http://www.ipgbook.com/toronto–then-and-now—products-9781910904077.php?page_id=21

 

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Scadding House beside the Eaton Centre

 
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Posted by on April 21, 2018 in Toronto

 

Scadding House beside the Eaton Centre

 
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Posted by on April 21, 2018 in Toronto

 

The last surviving Tollkeeper’s Cottage in Canada

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      Tollkeeper’s Cottage at 750 Davenport Road, in early-June 2014.

The small, unpretentious cottage in Tollkeeper’s Park, on the northwest corner of Bathurst Street and Davenport Road, is not well known by most Torontonians. This might appear strange considering it overlooks one of the busiest intersections in the city. Hundreds of cars pass it daily, but few drivers ever give it a glance. Unfortunately, I must include myself among those who, until recently, took little notice of it.

Perhaps the reason for its relative obscurity is that except for Scadding Cabin on the CNE grounds, it is very modest in size. Casa Loma, St. Lawrence Hall, Spadina House, Campbell House, George Brown House, and Colborne Lodge reflect the lives of those who possessed considerably more wealth. Even Mackenzie House, which is quite modest, is rather grand compared to the tollkeeper’s cottager.

Yet the latter is important in our history as it is one of the oldest structures in the city and showcases the lifestyle of the poorest citizens of its era. Even today, such people are often overlooked. Proof of this is the fact that except for the dedicated efforts of a group of local historians, the Community History Project (CHP), the cottage would have been demolished. Founded in 1983, four years later CPH was incorporated as a not-for-profit corporation.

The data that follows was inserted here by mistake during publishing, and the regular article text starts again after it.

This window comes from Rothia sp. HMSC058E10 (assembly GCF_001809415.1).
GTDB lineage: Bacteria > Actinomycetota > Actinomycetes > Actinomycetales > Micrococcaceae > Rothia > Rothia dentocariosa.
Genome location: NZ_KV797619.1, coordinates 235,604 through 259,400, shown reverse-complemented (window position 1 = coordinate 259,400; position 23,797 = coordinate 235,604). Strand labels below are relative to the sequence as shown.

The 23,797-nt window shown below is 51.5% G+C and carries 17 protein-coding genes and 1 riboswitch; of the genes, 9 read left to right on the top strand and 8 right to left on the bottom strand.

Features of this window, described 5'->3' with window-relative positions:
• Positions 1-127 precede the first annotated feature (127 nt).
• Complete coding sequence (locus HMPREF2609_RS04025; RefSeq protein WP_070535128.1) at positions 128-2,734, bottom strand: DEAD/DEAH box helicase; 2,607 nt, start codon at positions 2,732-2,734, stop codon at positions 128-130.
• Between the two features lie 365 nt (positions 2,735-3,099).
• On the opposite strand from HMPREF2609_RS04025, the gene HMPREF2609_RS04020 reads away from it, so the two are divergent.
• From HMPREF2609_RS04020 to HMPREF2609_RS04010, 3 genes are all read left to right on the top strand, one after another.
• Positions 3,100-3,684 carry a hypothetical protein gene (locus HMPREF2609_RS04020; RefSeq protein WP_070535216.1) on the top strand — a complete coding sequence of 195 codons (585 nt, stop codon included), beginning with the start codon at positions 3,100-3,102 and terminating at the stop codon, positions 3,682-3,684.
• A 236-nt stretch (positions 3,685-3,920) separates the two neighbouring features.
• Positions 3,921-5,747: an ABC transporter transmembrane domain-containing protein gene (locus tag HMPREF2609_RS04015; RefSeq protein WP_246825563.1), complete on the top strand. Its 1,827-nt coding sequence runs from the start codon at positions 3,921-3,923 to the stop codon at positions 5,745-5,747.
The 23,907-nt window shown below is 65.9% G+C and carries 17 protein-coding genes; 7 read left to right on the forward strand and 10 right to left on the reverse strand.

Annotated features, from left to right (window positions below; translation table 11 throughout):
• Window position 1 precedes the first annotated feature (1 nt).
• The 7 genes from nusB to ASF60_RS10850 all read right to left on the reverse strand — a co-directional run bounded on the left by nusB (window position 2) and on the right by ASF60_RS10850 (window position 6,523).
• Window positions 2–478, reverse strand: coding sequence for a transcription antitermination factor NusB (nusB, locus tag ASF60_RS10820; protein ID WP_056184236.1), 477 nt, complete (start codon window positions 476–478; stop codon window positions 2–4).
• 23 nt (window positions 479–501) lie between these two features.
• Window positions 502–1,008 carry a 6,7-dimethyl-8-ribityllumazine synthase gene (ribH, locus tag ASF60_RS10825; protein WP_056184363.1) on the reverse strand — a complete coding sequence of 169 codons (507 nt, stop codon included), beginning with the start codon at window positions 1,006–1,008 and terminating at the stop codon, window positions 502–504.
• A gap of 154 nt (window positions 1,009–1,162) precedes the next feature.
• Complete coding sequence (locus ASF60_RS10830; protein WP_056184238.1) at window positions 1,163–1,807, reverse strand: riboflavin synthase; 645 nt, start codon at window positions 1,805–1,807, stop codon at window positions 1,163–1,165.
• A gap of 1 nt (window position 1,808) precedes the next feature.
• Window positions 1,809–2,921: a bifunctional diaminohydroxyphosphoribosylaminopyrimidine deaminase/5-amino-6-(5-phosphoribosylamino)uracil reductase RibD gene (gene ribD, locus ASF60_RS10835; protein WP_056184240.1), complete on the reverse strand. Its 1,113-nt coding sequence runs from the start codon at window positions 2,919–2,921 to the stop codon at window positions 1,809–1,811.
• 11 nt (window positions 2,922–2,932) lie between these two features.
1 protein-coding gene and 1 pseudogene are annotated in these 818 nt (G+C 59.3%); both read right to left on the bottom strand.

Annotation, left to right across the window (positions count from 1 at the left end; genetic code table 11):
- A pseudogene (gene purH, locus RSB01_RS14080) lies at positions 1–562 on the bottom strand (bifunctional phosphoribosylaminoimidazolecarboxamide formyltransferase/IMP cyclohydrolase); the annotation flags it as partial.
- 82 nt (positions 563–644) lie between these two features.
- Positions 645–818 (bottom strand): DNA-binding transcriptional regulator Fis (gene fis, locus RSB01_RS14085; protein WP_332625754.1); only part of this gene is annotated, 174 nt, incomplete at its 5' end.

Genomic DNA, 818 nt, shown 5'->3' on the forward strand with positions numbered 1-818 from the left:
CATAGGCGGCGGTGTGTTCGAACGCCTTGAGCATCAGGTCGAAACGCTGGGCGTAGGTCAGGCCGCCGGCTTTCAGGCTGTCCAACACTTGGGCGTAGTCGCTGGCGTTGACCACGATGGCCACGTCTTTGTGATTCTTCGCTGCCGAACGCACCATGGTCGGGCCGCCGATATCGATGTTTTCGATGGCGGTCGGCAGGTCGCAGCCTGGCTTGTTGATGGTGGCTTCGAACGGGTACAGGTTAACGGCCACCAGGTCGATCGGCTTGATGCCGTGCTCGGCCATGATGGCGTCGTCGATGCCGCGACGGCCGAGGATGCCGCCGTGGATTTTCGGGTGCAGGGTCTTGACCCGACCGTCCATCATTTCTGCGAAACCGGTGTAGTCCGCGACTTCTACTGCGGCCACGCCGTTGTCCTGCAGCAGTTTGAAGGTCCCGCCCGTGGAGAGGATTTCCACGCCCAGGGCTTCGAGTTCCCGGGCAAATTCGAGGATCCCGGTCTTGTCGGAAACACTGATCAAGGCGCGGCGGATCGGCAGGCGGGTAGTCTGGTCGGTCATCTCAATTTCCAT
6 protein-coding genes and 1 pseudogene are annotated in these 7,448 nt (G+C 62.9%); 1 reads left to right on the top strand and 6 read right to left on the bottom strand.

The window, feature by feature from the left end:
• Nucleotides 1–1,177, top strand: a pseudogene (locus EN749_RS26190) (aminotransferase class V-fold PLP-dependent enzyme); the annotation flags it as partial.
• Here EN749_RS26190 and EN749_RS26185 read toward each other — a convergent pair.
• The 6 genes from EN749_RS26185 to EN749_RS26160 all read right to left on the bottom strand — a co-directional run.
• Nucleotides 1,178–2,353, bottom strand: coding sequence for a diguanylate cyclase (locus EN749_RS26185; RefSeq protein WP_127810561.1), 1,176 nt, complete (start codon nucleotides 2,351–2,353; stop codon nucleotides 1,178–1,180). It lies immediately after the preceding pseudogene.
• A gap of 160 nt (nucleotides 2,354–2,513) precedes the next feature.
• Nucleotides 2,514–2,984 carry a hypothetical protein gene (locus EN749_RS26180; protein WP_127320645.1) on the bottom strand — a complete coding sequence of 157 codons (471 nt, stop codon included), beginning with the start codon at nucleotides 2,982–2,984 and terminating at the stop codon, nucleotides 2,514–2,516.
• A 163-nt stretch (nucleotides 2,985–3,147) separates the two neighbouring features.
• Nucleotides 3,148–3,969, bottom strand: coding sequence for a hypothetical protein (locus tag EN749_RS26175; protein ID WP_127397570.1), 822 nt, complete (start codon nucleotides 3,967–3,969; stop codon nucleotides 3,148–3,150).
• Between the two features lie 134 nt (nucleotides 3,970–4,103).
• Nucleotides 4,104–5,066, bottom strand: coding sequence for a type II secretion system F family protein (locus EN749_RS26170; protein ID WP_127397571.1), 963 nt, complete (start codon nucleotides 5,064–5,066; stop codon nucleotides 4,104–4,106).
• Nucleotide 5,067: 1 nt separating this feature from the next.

The tollkeeper’s cottage hearkens back to a time when Toronto was a small colonial town named York, nestled beside the eastern end of the harbour. At that time, the land around Bathurst Street (then known as Cruikshank’s Lane) and Davenport Road remained open fields and farmland, remote from the town to the southeast. However, even in that era, Davenport Road was an important thoroughfare, one of the oldest in the province of Upper Canada (Ontario). It was located at the base of an escarpment, created when the great sheets of glacial ice retreated. For centuries, it had been a path traversed by Native Peoples. In the final years of the 18th century, it became a narrow dirt road employed by early-day settlers. Interestingly, it appears on a map drawn in 1796 by Elizabeth Simcoe.

In the early-1800’s, constructing roads to facilitate travel was beyond the financial capabilities of the government of Upper Canada (Ontario). The hinterland of the town of York was heavily forested, requiring considerable labour and expense to clear if roads were to be built. As a result, in 1835, the government auctioned off the rights to construct and maintain sections of road. In return, the investors were allowed to collect tolls from those who travelled them.